I'm not sure there's much usefulness in feeling things deeply - but I'll elaborate here. I do think there's incredible value in reflecting, processing, and understanding the emotions that you're experiencing at a given moment. They provide an indicator/roadmap/gauge to how you're doing, whether you need to reassess your priorities or relationships, or reassess your own perceptions or beliefs. Sometimes 'reassessment' isn't necessary...you instead know you have to do something, an are propelled directly towards action. And sometimes there is value in just working through the feelings - say, grief - because it can be a process to get to the other side. But that's all individual growth/awareness. They provide more direct usefulness, again, with being better able to reach out and connect with others. So emotional awareness creates better self-understanding, which in turn means you're better able to reach out and help others....when your own self is nourished/healthy, you're in a much better position to interact with others in a positive, mutually beneficial way.

    But..I think there's a difference between emotional awareness and the act of 'feeling deeply'. Simply the act of feeling - pure feeling - doesn't accomplish anything, so in that sense I don't think it's 'useful' per se. I mean, after all, it's a wholly reflective process, feeling/emotion in and of itself. It's what you end up doing with what you've learned from it -- not the feelings themselves. Are you feeling the feelings just for the feeling themselves, or are you exploring the feelings with the goal of learning/analyzing/taking action?

    I'm reminded of a quote from a book I was reading the other night (it's a cultural history book and the author (Jacques Barzun) was discussing the concept of sentimentalism); it's not directly related to this thread, nor am I directing this towards anyone specifically, I just thought it was a fun little tangent:

    But what is sentimentality? If one asks somebody who ought to know, one is told: an excess of emotion; or again, misplaced emotion. Both answers miss the point. Who can judge when emotion is too much? People vary not only in the power to feel and express feeling, but also in their imagination, so that a stolid nature will deem it excessive as soon as love or grief is expressed vividly and strongly. Shakespeare is full of "exaggerated" emotion, but never sentimental. The same remark applies to the other answer. When is feeling misplaced? at the sufferings of the tragic hero? at the death of a pet? at the destruction of a masterpiece? One may argue that any emotion out of the common should be restrained in public, but that is another question, one of social manners that has nothing to do with a feeling's fitness to its occasion. The diagnostic test must be found somewhere else.

    Sentimentality is feeling that shuts out action, real or potential. It is self-centered and a species of make-believe. William James gives the example of the woman who sheds tears at the heroine's plight on the stage while her coachman is freezing outside the theater. So far is the sentimentalist from being one whose emotions exceed the legal limit that he may be charged with deficient energy in what he feels; it does not propel him. That is why he finds pleasure in grief and when he is in love never proposes.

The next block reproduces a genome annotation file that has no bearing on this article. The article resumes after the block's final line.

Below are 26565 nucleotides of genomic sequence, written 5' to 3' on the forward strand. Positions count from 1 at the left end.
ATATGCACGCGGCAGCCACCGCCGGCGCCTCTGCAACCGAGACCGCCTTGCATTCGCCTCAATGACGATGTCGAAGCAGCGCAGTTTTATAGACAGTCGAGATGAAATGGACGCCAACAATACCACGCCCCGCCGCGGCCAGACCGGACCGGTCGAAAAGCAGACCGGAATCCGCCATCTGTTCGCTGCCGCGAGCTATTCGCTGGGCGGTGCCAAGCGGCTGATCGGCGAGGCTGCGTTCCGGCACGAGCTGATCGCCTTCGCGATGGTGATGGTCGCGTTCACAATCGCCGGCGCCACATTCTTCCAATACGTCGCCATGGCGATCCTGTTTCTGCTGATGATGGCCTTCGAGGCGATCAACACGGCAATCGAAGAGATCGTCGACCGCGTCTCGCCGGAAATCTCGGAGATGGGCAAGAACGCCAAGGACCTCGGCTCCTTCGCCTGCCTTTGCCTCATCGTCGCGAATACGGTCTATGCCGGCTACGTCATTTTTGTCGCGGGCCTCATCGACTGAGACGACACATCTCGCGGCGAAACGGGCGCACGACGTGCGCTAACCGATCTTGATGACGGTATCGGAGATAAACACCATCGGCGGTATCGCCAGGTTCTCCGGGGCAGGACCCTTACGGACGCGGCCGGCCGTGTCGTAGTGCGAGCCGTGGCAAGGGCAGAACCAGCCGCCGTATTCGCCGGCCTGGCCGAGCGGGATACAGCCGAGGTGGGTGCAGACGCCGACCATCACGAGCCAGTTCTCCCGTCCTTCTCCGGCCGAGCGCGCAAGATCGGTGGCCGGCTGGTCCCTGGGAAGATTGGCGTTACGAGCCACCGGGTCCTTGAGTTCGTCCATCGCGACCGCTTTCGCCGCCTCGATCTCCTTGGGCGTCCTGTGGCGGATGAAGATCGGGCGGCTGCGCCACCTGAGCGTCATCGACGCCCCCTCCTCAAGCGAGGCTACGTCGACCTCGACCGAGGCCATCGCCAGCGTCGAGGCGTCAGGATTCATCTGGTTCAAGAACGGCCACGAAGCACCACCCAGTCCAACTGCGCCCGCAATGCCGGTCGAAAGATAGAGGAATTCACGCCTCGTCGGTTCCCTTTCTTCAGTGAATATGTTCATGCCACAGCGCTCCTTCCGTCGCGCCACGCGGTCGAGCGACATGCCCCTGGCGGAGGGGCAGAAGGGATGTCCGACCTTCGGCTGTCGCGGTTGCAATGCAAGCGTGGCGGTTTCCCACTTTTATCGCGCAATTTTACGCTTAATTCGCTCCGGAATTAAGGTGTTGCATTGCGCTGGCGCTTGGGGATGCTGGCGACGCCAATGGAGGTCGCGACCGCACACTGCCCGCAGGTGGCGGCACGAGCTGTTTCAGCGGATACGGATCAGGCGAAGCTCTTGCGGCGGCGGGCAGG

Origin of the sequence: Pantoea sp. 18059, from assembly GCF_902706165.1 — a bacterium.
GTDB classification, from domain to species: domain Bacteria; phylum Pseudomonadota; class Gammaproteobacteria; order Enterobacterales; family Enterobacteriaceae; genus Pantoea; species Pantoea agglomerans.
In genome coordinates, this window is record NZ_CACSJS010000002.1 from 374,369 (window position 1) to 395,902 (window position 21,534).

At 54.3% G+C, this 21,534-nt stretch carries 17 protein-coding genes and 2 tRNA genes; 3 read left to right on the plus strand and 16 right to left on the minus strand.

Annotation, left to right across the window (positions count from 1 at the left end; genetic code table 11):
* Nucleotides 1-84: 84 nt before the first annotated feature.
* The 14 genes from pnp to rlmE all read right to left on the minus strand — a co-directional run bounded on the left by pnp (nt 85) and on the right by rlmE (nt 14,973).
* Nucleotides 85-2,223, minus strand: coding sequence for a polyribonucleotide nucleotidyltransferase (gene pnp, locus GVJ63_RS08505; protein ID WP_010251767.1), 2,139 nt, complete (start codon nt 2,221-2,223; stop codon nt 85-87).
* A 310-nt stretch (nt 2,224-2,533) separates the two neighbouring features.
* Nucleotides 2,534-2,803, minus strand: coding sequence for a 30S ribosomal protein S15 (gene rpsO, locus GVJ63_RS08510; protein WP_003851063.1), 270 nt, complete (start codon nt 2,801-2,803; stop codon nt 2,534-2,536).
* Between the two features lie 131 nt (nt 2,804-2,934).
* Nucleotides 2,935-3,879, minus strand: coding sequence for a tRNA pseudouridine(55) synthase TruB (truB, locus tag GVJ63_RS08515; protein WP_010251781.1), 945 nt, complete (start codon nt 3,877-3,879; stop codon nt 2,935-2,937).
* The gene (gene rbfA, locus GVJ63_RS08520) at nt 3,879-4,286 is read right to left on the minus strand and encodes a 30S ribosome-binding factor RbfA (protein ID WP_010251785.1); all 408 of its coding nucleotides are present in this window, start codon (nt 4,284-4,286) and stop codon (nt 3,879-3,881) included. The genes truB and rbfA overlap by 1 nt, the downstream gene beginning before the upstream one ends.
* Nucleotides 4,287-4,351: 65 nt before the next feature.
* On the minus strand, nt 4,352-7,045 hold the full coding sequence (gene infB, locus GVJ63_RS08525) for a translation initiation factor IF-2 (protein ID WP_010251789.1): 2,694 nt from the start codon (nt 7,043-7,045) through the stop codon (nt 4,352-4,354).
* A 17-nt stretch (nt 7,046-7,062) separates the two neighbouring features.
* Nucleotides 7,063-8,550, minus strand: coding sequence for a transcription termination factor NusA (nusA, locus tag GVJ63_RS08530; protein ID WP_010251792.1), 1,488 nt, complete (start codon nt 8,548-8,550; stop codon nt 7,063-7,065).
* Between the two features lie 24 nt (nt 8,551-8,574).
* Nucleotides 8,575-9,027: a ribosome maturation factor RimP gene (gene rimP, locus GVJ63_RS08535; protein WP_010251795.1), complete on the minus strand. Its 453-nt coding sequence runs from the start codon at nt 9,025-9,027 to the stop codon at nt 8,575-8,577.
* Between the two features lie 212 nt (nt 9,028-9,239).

-------------

    For myself, the reason I posted a second time was simply because KLessard's comment,
    But we can't HELP it! Makes me hate myself.
    , seemed to me as if she was somehow dissatisfied with this aspect of herself, and felt it was 'inevitable' and unavoidable. That's what the rest of this post is directed towards - towards anyone who might not like being caught up in such emotional fluxes. But I recognize that many people not only process things differently, but also have no dissatisfaction/problem whatsoever with this aspect of themselves- which is a good thing (being happy with who you are, that is).

    I just know from personal experience the self-bashing isn't a great place to be in. I went through a period where I was really upset about my emotional ups and downs, and consequently I fixated on them that much more and they played a much more powerful role in my life. I've never been one to verbalize any/most of this, so it wouldn't have been known to anyone really (which is why I've never been called dramatic or anything like that). But eventually I came to just accept them - accept it as a given. Not focus on any of it too much, just let them be, let them alone, accept the nature of things I might not like (stop fighting against reality), and you know what? They immediately began to have much less 'power' over me, and became less important. Just background noise, in some cases. That's in general.

    Specifically, I guess over time I've chosen not to take things terribly personally, nor 'expect' certain behaviors out of other people, or out of my relationships. I also think I used to be quite a bit more sensitive (esp. as a teenager) than I am now. They are who they are, I am who I am. I am certain if I DID expect certain traits out of others, I'd be disappointed WAAYYY more than I am, now, as well as offended more, and then I'd again be caught up in consistent negative feelings, many of which I don't think I'd truly be justified in having, because again, a lot of it would be due to my projecting my own desires/wishes/hopes/self onto others that isn't exactly fair for me to do.